Executing John Marek for Senate

When I was looking for coverage of John Marek’s execution yet to see if there were any complications with the lethal injection, I ran across one of the more disgusting news stories I have ever seen.

Governor Charlie Crist, who is running for U.S. Senate against arch-conservative and hero of the far right Fmr. House Speaker Marco Rubio, allowed the AP into his office so we can all get a first hand look at what goes on in the 48 minutes leading up to an execution. Read it and gag:

Gov. Charlie Crist silently held two framed photos of Adela Marie Simmons as a voice came over his speaker phone Wednesday evening, telling him the next in a series of eight syringes was being injected into the arm of the man who killed her.Crist’s office was silent except the whir of the air conditioner as his chief of staff and three members of his legal team sat and listened with him for each update in the execution of John Richard Marek. After the last syringe was injected, the voice said, “Team leaders have a flatline” and a few seconds later, “The doctor has confirmed he is deceased. Time of death 6:33.”

The article goes on to detail, minute by minute, the process of finding out whether the appeals have all been denied and the gruesome intricacies of the actual execution.

I am imagining the moment when a young, intrepid PR person in the Executive Office of the Governor conceived this half-baked idea over a martini at Cafe Cabernet. When selling it to the Governor, they likely told him that this will appease the victim’s rights crowd, appear transparent, show the electorate some intrigue and suspense since they enjoy those cop dramas so much, and, most importantly, demonstrate to the hard right, the folks he needs to win the Senate primary, that he is tough enough to kill someone. But this really just fell flat, not just for folks who oppose the death penalty but likely for the majority of the electorate who already sees this Governor as an unprincipled politician who puts political expediency ahead of every thing else and, this case, common sense.

No one really thinks for a second that Charlie Crist or anyone in government gives a hoot about Adela Simmons or her family. Her pictures are nothing more than props in a movie scene where the Governor and his staff are the main characters and the AP is behind the camera yelling “ACTION!” His comments about her being a “beautiful lady” appear completely contrived. Would they be trying to get mileage off a photo opportunity if the victim was a busted, cracked out prostitute, yet heinously murdered? Well, you know the answer to that one.

There is no doubt that the death penalty is divisive issue and that no matter what a governor does, a subset of the electorate will always feel aggrieved by the decision whether or not to execute a capital inmate. But any sane person would recognize that this kind of macabre, kabuki theater unnecessarily politicizes and trivializes what is likely the most serious act a governor partakes in and, frankly, is beneath any governor, including Charlie Crist.


Wednesday, 19 August 2009

Scalia's Catholic Betrayal

The Supreme Court justice’s shocking remarks about capital punishment are not just a distortion of the Constitution, says Alan Dershowitz, they’re also an outrage against his church.

I never thought I would live to see the day when a justice of the Supreme Court would publish the following words:

“This court has never held that the Constitution forbids the execution of a convicted defendant who has had a full and fair trial but is later able to convince a habeas court that he is ‘actually’ innocent. Quite to the contrary, we have repeatedly left that question unresolved, while expressing considerable doubt that any claim based on alleged ‘actual innocence’ is constitutionally cognizable.”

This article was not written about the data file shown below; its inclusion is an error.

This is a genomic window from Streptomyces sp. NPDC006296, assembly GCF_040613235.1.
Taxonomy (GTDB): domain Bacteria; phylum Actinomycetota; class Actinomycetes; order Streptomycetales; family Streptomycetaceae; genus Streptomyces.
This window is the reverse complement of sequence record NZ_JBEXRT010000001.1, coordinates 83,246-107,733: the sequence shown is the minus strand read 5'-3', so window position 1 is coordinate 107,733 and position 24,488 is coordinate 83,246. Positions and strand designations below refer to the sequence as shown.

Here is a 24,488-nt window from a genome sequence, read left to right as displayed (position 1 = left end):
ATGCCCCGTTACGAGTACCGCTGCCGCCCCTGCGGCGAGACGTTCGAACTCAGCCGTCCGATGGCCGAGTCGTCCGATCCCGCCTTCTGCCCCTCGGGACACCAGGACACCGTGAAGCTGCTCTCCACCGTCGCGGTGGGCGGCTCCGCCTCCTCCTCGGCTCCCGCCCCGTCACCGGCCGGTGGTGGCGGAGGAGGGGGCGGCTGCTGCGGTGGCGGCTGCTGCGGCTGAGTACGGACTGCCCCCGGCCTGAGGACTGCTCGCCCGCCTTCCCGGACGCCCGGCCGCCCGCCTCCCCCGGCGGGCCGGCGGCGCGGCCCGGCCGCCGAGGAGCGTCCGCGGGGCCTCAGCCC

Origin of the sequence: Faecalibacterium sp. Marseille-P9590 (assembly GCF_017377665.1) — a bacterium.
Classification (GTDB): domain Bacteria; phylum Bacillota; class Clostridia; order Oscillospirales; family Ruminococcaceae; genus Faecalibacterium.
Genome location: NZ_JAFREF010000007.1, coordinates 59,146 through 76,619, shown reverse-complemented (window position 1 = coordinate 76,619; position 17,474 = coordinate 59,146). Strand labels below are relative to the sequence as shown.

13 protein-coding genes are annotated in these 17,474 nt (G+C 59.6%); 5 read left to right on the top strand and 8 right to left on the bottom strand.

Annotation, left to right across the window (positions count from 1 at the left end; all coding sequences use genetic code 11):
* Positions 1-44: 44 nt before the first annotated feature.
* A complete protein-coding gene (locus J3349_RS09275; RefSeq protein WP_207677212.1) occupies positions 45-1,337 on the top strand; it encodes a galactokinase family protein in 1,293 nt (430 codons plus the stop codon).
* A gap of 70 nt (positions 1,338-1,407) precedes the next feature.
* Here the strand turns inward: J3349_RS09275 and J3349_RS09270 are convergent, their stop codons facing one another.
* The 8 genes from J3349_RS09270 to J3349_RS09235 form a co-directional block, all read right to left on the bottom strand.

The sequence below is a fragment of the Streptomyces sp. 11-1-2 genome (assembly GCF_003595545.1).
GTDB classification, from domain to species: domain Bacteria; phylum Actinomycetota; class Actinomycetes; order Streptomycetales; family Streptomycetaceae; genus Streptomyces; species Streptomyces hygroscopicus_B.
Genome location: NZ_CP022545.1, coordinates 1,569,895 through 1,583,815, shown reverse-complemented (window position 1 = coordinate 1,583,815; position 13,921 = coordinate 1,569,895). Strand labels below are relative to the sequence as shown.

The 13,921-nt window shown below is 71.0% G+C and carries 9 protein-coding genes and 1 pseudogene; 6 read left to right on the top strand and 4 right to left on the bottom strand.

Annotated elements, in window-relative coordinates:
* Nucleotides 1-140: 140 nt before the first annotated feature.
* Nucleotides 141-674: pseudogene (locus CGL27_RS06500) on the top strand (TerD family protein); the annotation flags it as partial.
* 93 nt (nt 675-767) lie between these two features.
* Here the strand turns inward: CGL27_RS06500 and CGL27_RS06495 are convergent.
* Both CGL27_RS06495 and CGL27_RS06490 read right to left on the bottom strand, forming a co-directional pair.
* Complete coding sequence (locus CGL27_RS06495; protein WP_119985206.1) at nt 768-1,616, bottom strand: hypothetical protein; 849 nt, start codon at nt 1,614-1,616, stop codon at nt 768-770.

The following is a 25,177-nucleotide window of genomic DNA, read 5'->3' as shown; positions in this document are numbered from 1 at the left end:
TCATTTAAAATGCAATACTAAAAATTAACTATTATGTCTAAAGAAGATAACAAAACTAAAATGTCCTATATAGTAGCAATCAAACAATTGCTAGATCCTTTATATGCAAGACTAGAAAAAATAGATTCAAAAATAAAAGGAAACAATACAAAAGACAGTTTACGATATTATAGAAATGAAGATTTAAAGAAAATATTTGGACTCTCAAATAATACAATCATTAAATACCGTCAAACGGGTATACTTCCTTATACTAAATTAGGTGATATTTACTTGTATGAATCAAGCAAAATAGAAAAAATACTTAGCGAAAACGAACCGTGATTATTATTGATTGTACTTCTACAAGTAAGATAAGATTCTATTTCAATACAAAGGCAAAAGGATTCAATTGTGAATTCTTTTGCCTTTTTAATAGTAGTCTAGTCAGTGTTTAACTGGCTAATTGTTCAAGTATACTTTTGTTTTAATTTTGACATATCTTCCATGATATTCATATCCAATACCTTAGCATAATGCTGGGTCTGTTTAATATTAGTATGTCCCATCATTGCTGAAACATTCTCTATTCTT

Yet these words appeared in a dissenting opinion issued by Justices Antonin Scalia and Clarence Thomas on Monday. Let us be clear precisely what this means. If a defendant were convicted, after a constitutionally unflawed trial, of murdering his wife, and then came to the Supreme Court with his very much alive wife at his side, and sought a new trial based on newly discovered evidence (namely that his wife was alive), these two justices would tell him, in effect: “Look, your wife may be alive as a matter of fact, but as a matter of constitutional law, she’s dead, and as for you, Mr. Innocent Defendant, you’re dead, too, since there is no constitutional right not to be executed merely because you’re innocent.”

Paul Campos: Scalia's Death Row Lunacy It would be shocking enough for any justice of the Supreme Court to issue such a truly outrageous opinion, but it is particularly indefensible for Justices Scalia and Thomas, both of whom claim to be practicing Catholics, bound by the teaching of their church, to do moral justice. Justice Scalia has famously written, in the May 2002 issue of the conservative journal First Things, that if the Constitution compelled him to do something that was absolutely prohibited by mandatory Catholic rules, he would have no choice but to resign from the Supreme Court.

Unlike President Kennedy, who pledged to place his obligation to the Constitution above his commitment to his church, Scalia has insisted that in his view, “The choice for the judge who believes the death penalty to be immoral [according to the teachings of the Catholic Church] is resignation.” He put his point in “blunt terms”: “I could not take part in that process [of authorizing an execution] if I believed what was being done to be immoral.” He continued: “It is a matter of great consequence to me, therefore, whether the death penalty is morally acceptable. As a Roman Catholic—and being unable to jump out of my skin—I cannot discuss that issue without reference to Christian tradition and the church’s Magisterium.”